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ALWAYS CONSULT YOUR INVESTMENT PROFESSIONAL BEFORE MAKING ANY INVESTMENT DECISION

April 3, 2018 | Gen H

A best-selling Canadian author of 14 books on economic trends, real estate, the financial crisis, personal finance strategies, taxation and politics. Nationally-known speaker and lecturer on macroeconomics, the housing market and investment techniques. He is a licensed Investment Advisor with a fee-based, no-commission Toronto-based practice serving clients across Canada.

Days ago a certain pathetic blog offered these crazed words:

This blog has teemed for years with snarky, whiny, self-absorbed, envious renters and malcontents who cheered market-killing politicians and prayed for the day they could buy without being forced into a bidding war. They were consumed with both FOMO and rage, supporting any and all government action they thought would punish ‘the rich’ homeowners, and level the field.

Well, kids, this is your moment.

Sales are down. Competition is gone. Mortgages still historically cheap. Sellers desperate. Prices tumbling. Realtors ripped. Bargains at last. You’ve moaned long enough. If you’ve wanted a single house, this could be the moment to try. Man up. Or shut up.

The theme of that post was simple. Human nature makes us crave what’s going up, and run screaming from that which falls. People spend months or years bitching about stuff (like houses) being too expensive, then recoil from buying when it gets cheap. Why? Because fear replaces greed – fear prices will fall further. In short, human nature makes us err when things are rising (by paying too much). It makes us miss opportunity (through paralysis) when they decline.

The reaction to that post was classic. The steerage section rose as one to dis me for suggesting they go forth and make a low-ball offer. ‘No way,’ the beast screamed. ‘You’re way too early. This puppy’s going down another 50%! Why would we catch a falling knife?’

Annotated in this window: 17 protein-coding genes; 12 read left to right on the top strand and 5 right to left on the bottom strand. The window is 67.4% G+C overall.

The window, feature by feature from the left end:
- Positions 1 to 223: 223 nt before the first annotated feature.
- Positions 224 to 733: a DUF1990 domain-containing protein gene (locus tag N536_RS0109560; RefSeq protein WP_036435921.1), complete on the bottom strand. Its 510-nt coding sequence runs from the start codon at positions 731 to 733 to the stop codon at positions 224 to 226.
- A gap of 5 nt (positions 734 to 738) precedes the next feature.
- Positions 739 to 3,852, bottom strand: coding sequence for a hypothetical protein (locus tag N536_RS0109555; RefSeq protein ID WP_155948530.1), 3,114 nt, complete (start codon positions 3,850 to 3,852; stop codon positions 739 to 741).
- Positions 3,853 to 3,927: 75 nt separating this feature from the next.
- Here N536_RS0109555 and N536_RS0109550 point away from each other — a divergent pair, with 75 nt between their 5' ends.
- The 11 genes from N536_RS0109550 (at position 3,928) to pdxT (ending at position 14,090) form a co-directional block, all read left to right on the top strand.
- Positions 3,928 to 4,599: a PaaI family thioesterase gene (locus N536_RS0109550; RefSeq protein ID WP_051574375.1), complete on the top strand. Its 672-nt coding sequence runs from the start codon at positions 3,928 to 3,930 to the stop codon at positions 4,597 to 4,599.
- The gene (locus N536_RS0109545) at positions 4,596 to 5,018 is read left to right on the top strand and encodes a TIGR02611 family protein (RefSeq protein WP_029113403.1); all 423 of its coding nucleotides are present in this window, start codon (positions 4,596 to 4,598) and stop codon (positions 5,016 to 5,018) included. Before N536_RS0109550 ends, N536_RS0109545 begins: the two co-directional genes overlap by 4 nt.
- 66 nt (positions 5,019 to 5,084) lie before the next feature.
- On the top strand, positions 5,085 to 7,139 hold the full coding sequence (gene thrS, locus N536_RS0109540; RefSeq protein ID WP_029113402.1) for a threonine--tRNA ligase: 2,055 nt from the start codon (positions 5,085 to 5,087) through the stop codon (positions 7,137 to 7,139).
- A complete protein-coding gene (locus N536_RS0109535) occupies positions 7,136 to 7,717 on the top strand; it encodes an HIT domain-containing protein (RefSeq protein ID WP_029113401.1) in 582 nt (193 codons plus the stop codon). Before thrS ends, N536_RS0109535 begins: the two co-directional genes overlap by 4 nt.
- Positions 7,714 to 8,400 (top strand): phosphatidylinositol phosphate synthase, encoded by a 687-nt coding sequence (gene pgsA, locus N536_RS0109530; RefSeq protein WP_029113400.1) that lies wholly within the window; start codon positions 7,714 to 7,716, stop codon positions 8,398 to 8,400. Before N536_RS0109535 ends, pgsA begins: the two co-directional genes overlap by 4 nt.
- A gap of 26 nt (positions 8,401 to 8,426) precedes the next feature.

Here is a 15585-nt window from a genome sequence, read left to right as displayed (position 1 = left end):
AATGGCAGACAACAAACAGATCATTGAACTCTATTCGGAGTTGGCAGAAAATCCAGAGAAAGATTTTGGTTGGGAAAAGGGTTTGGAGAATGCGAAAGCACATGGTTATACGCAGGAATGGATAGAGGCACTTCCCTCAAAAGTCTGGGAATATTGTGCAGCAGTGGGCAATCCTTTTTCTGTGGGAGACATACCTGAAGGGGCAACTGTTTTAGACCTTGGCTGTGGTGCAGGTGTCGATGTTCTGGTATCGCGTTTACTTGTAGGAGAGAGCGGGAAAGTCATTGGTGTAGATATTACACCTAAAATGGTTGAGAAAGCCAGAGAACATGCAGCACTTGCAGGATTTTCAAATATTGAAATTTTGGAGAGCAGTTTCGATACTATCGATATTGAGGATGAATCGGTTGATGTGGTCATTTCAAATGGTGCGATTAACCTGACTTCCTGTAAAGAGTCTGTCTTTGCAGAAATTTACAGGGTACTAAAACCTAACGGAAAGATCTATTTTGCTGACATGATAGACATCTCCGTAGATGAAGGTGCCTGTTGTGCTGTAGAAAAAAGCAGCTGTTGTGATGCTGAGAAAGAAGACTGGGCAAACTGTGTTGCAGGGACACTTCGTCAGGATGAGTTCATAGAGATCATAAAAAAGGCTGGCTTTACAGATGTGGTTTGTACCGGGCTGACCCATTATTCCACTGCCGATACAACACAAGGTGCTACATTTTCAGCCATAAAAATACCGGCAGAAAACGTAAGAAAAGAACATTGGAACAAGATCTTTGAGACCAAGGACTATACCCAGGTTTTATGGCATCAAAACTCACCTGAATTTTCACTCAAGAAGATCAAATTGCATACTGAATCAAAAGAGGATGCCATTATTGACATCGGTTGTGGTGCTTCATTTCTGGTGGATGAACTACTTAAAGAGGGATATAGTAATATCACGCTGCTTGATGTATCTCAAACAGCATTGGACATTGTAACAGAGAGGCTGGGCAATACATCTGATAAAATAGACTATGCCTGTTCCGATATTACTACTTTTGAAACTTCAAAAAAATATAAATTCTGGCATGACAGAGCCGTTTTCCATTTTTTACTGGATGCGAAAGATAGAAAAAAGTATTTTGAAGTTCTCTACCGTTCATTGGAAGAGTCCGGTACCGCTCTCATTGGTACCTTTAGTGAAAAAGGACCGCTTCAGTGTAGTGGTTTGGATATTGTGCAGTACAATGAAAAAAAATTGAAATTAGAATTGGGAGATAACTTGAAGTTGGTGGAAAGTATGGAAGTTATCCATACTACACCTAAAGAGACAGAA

Well, in some markets there will be more declines. In others, nope. All real estate is local and what’s a smart strategy in Halifax may be suicidal in Calgary. BC is pooched. 416 is not. 905 is nearing the bottom. Montreal is cheap and steamy (mais oui). The prairies are comatose. Alberta is troubled. Every city is unique. But there are commonalities – and recently they’re suggesting a correction in the detached market may soon have played out. If you are waiting for 50% off, in other words, you may need a few decades. Hope you’re 12.

One big reason conditions are changing is the fact there are so damn many young people. Yes, they have irritating tats, beards, iridescent oxblood nail polish, buy Jukes and vote NDP, but they’re also just as house horny, mindlessly materialistic and vacuous as their parents. These days they’re pouring into condos (big mistake), but that’ll soon change. With condo prices rising and the value of detacheds falling, the leap from one to the other shortens.

Also, in a burst of good news for realtors, it seems the Google generation – with more info at their fingertips than any humans who went before – are pretty thick. Monetary policy. Tax strategies. Market momentum. Regulatory environment. It’s all a fuzzy blur. Just ask RBC (which must be happy, too).

The bank’s latest buyer-intention survey published Tuesday is an eye-opener for those seeking a market collapse. Seems 50% of the little peckers (aged 18 to 34) plan to buy real estate in the next 24 months – the highest number in eight years. A whopping 84% think a house is a good investment and one in 10 would actually buy a residence the way they purchase drones, coconut oil and fairy lights – online from Wayfair without ever seeing it. Remember there are now more moisters than Boomers.

Also great news for the real estate business: despite the incessant bleating of this blog about the new mortgage rules and the impact of rising rates, few care (or read this drivel). An incredible 60% of young buyers have never heard of the B20 stress test and even fewer feel affected by the increasing cost of money. That could be because half of them expect to get the money from the Bank of Mom. And, of course, she’s loaded.

Will prices drop more? Will sales levels decline? Should we expect this rutting season to be a pale imitation of last year’s? Will the March numbers about to be released suck? Yes and yes, yes. Sentiment is negative about detached properties. The news will be stark. The rabble at the bottom of this blog will continue to moan, foment and gnash.

But bargains have emerged. Deal prices are not asking prices. Sellers are hurting. You might be surprised at the result of your tough offer. If, of course, you’re man enough to act before some toked-up Mill crushes it.

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April 3rd, 2018

Posted In: The Greater Fool

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